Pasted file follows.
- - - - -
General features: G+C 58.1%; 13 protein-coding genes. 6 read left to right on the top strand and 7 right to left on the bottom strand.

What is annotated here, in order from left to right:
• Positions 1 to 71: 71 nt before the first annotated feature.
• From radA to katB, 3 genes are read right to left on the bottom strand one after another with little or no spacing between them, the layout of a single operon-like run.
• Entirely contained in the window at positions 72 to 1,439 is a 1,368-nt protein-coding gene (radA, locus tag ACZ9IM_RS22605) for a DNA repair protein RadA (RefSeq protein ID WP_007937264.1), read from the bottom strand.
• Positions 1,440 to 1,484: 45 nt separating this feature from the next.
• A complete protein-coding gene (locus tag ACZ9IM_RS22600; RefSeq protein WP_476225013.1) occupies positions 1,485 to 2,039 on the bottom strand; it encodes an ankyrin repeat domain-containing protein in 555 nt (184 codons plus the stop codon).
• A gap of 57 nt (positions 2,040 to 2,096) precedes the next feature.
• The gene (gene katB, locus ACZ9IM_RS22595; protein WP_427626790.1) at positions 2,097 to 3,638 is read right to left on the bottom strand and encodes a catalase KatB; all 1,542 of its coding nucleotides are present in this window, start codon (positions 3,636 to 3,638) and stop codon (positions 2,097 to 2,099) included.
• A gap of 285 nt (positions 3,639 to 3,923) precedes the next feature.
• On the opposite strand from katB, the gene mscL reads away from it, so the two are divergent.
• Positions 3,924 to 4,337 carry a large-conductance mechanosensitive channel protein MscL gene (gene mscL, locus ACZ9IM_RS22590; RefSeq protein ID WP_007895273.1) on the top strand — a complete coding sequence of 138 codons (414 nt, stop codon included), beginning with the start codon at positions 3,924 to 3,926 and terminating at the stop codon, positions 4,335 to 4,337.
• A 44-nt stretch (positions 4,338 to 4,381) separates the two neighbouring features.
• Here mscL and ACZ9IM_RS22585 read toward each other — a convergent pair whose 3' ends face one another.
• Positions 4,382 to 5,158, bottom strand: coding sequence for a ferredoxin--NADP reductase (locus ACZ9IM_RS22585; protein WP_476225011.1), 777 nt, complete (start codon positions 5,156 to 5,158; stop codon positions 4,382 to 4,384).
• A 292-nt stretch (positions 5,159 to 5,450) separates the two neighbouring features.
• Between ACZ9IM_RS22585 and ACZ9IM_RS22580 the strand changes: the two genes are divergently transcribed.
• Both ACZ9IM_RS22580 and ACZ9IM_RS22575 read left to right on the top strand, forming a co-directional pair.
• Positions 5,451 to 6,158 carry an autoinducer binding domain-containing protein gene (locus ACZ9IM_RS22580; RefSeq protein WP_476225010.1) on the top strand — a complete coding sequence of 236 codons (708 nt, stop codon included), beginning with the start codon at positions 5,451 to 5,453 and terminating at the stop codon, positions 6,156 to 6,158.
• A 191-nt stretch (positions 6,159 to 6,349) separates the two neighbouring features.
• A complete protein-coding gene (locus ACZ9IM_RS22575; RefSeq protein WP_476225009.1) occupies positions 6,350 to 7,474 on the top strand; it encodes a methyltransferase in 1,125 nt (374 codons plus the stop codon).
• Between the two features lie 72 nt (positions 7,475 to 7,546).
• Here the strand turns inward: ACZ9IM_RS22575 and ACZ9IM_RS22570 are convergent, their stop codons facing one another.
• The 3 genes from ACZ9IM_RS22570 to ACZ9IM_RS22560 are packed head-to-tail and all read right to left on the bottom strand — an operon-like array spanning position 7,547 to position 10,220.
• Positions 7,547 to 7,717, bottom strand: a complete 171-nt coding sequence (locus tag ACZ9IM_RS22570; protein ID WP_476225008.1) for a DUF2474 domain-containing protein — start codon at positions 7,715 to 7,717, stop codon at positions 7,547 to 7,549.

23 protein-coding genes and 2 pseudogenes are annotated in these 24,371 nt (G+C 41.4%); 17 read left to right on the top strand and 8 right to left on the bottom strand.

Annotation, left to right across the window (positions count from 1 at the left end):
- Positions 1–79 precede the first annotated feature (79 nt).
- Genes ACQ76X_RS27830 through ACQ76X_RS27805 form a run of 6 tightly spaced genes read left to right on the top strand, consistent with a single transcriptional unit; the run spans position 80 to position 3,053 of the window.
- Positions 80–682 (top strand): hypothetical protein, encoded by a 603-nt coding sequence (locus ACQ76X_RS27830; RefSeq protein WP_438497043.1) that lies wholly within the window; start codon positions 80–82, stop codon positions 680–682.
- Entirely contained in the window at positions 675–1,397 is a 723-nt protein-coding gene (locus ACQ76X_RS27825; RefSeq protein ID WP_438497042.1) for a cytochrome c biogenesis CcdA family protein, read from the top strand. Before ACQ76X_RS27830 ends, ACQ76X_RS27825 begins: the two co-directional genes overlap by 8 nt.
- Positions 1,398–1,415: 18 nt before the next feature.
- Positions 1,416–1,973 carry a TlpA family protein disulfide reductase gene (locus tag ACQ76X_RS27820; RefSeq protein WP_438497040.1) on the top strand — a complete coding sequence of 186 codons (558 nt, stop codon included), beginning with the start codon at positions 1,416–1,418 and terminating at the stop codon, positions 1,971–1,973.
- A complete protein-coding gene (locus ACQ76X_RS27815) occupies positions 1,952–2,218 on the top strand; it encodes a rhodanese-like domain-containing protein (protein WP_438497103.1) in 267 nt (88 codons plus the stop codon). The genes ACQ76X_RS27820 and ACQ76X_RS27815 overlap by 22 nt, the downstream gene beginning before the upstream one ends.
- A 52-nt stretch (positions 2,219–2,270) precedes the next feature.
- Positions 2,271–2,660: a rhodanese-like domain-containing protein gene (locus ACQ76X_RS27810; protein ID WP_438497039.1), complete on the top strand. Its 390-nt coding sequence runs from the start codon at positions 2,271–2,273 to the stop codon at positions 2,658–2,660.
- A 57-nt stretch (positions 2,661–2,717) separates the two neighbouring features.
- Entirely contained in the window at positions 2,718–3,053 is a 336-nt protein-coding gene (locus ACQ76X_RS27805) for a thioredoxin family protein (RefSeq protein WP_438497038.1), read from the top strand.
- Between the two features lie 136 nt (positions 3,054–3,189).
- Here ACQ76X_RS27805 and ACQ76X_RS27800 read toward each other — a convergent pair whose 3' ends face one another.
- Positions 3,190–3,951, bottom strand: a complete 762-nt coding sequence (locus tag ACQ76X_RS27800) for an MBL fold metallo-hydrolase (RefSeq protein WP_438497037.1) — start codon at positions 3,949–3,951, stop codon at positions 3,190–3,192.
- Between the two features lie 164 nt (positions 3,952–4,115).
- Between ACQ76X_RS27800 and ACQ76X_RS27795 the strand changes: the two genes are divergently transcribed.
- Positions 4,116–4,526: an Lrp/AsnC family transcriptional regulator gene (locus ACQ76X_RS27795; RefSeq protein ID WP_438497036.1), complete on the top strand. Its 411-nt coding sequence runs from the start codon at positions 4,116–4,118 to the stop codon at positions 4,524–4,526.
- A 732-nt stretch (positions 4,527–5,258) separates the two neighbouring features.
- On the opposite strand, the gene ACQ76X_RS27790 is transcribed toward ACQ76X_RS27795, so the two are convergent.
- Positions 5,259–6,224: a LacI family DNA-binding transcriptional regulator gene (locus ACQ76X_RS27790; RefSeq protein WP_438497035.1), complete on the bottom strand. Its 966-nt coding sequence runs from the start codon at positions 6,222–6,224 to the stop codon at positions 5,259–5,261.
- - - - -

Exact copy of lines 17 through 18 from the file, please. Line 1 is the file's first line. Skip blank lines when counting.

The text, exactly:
• Between ACZ9IM_RS22585 and ACZ9IM_RS22580 the strand changes: the two genes are divergently transcribed.
• Both ACZ9IM_RS22580 and ACZ9IM_RS22575 read left to right on the top strand, forming a co-directional pair.